The team, from the Plasma Science and Fusion Center of the MIT, added trace amounts—1 percent—of helium-3 to the traditional combination and tested the new combination at the Alcator C-Mod tokamak. The results showed that the hydrogen-deuterium-helium plasma got wrigglier and hotter, producing 10 times more energy than before. The amount of energy produced after the addition of helium, the researchers explained, increased output by an order of magnitude, bringing it into the realm of megaelectronvolts.

 One of the scientists involved in the project, John C. Wright, explains, “These higher energy ranges are in the same range as activated fusion products. To be able to create such energetic ions in a non-activated device — not doing a huge amount of fusion — is beneficial, because we can study how ions with energies comparable to fusion reaction products behave, how well they would be confined.”

 The test results were so exciting that another team, the one working with the JET in the UK, decided to replicate them. The replication confirmed the results, raising hopes that a fully functional nuclear fusion reactor may indeed be on the horizon. This horizon is still far, or near, depending on your perspective. According to the head of the Alcator C-Mod project, Earl Marmar, we could see fusion reactors in the 2030s. The main problem: keeping the process going.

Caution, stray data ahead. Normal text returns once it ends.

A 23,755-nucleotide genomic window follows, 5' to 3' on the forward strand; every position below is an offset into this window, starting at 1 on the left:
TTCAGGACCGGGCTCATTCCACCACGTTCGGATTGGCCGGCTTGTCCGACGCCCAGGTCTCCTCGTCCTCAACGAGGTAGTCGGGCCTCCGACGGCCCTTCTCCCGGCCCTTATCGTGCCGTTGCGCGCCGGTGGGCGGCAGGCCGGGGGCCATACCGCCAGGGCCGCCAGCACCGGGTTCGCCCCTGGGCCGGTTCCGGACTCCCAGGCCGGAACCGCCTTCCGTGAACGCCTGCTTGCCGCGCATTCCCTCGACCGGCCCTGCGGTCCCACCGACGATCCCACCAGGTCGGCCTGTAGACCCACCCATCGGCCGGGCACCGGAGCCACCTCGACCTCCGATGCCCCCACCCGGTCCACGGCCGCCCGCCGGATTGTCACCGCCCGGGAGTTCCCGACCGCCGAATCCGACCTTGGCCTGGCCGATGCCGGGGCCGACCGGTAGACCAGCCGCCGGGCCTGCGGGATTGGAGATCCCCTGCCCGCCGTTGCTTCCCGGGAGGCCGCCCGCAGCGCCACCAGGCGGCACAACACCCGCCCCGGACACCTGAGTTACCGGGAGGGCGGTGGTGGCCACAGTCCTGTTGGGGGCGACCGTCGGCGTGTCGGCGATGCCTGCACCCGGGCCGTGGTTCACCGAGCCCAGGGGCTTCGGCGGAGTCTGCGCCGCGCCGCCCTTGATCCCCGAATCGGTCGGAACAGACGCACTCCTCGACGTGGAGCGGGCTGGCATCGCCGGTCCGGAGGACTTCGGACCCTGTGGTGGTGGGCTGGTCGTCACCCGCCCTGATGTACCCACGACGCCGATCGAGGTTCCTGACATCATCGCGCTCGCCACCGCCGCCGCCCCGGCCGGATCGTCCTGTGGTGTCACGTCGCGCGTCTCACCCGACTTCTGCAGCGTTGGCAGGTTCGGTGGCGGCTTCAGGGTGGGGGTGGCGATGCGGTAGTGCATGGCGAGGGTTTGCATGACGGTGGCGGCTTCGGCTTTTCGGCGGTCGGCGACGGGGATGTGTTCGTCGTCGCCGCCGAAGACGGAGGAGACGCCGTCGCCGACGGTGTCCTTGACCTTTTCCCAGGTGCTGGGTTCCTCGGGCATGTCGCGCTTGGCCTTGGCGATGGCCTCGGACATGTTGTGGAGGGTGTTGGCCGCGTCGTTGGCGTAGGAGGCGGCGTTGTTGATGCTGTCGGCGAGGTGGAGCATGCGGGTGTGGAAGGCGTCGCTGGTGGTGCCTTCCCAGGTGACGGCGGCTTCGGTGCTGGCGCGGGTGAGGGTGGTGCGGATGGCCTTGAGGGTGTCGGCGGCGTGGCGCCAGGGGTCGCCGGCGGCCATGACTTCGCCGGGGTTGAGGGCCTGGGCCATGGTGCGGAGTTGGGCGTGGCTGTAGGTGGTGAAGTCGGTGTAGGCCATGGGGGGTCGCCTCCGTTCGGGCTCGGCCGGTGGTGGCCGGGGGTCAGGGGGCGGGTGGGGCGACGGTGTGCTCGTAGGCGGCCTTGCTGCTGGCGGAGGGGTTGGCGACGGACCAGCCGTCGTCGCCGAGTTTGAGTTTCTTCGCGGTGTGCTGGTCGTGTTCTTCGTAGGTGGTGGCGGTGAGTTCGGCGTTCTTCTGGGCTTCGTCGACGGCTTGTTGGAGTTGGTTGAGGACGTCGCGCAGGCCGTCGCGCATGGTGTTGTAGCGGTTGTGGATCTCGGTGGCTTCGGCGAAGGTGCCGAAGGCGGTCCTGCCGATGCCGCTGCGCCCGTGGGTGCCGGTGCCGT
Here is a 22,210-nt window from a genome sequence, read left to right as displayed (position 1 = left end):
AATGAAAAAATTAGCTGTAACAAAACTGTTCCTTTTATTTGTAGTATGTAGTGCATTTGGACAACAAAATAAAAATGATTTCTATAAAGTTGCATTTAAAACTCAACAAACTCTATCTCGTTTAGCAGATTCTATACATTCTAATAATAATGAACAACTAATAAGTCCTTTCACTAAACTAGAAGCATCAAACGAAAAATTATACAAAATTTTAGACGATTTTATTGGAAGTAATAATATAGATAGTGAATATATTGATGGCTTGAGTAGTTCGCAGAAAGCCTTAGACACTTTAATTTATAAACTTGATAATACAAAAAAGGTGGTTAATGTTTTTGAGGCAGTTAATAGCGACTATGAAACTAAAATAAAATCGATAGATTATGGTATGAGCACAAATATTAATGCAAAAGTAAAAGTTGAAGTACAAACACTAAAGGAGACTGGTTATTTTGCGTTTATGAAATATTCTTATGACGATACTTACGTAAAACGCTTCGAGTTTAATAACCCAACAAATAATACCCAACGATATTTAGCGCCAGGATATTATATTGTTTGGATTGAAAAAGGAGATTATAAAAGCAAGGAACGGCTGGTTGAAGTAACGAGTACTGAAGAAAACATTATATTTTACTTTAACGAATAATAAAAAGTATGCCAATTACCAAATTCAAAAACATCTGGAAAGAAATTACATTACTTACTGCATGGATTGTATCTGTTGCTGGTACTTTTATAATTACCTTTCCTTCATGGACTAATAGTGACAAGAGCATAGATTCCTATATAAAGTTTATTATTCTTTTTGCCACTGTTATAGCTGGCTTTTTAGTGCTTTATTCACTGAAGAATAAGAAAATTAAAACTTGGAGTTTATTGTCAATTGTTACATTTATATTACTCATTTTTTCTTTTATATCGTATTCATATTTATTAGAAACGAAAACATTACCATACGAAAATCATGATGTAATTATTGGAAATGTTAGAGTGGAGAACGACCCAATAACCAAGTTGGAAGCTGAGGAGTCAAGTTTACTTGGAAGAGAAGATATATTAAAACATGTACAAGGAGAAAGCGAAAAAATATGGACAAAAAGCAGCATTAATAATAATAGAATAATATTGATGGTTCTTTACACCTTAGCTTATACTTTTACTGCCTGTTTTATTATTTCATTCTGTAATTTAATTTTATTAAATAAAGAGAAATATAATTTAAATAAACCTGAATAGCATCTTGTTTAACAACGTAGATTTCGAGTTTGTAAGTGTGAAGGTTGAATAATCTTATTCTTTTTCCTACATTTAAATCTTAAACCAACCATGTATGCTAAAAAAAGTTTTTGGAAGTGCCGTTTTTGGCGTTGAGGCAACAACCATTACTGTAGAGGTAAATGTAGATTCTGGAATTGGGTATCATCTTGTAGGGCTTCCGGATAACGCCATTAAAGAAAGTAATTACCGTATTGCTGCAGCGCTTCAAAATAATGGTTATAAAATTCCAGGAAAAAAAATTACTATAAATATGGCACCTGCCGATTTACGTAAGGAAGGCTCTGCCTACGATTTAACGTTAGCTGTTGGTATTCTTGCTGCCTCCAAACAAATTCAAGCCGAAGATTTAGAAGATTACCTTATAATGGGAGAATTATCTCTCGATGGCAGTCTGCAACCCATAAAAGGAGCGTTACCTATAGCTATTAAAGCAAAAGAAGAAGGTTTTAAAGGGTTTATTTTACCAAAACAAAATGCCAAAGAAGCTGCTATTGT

By Irina Slav for Oilprice.com

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  • Josh Gregner on August 27 2017 said:
    Ever since I went to school many many years ago, nuclear fusion was always between 10 to 30 years away from being commercially viable. I'm old now and it still doesn't work but the articles with the "break throughs" are still coming on a weekly/monthly basis.

    Now let's assume this stuff starts to work in 2030 - what for? It will be too late. By 2030 WSS (Wind+Solar+Storage) will be by far the cheapest / most convenient form of electricity generation.
  • john on August 27 2017 said:
    Too funny Mr. Gregner - I've been hearing the same thing for 50 years on wind, solar, storage. Which is STILL very, very expensive compared to gas/oil.
  • Brandon on August 28 2017 said: